We can look to other countries for guidance on how to improve our practices in the United States. First of all, we can consider that many of the claims authorized for use in the U.S. have been modified or banned in neighboring Canada:

Health Canada committed to undertaking a review of the 10 U.S. health claims that met the SSA standards and were authorized under the Nutrition Labeling and Education Act (NLEA) at that time. Of these 10 NLEA claims, 5 have been authorized, with some modification of wording, through regulatory amendments; 2 have been recommended for approval, with some modification of wording, and have undergone public consultation; 2 were found not to be supported by updated science and will not be approved in Canada.”

Europe’s European Food Safety Authority (EFSA), in 2009, released judgments on 523 health claims being used on products in its jurisdiction. According to the press regarding this study of health claims, “EFSA’s independent scientific advice will help ensure that the health claims made on foods are accurate and helpful to consumers in making healthy diet choices. The scientific opinions will inform future decisions of the Commission and Member States concerning the authorization of health claims.” In 2006, the precedent had been set:

EU decision makers adopted a regulation on the use of nutrition and health claims for foods which lays down harmonised EU-wide rules for the use of health or nutritional claims on foodstuffs based on nutrient profiles. Nutrient profiles are nutritional requirements that foods must meet in order to bear nutrition and health claims. One of the key objectives of this Regulation is to ensure that any claim made on a food label in the EU is clear and substantiated by scientific evidence.”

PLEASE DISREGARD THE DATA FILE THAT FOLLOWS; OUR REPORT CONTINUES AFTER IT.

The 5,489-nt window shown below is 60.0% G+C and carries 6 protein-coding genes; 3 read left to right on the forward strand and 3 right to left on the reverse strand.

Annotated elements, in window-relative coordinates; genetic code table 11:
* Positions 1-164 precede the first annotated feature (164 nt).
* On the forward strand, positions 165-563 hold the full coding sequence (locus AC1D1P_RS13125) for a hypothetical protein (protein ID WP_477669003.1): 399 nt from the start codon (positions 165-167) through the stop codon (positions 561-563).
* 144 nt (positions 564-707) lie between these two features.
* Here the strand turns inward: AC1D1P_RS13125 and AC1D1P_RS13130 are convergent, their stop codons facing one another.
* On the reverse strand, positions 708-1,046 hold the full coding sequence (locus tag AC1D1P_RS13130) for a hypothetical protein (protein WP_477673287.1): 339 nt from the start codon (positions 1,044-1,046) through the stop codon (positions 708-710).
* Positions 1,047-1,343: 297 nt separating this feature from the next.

While the U.S. FDA has cracked down on some health claims, its policies could be stronger and could mimic the nature of other countries, many of which do not allow for health claims to be used at all if they are not approved.

Other Countries Use a Unified Front-of-Package Symbol System

In 2013, the UK introduced a front-of-pack nutrition labeling system which rates food product components as red, yellow or green according to the fat, salt and sugar content. According to the Center for Science in the Public Interest, such labeling is in response to “a widespread belief that…front-of-pack labeling system using universal symbols should be instituted to further guide consumers, especially those who are less educated, more rushed, or less interested in nutrition, to make healthier choices when shopping for packaged foods.” Other countries have taken on similar strategies: “Sweden has developed ‘healthy food’ criteria for a variety of food categories. Foods that meet those criteria are permitted to use a keyhole-shaped symbol. The European Union has proposed a regulation requiring that the amounts of six key nutrients be disclosed on the fronts of all food packages.”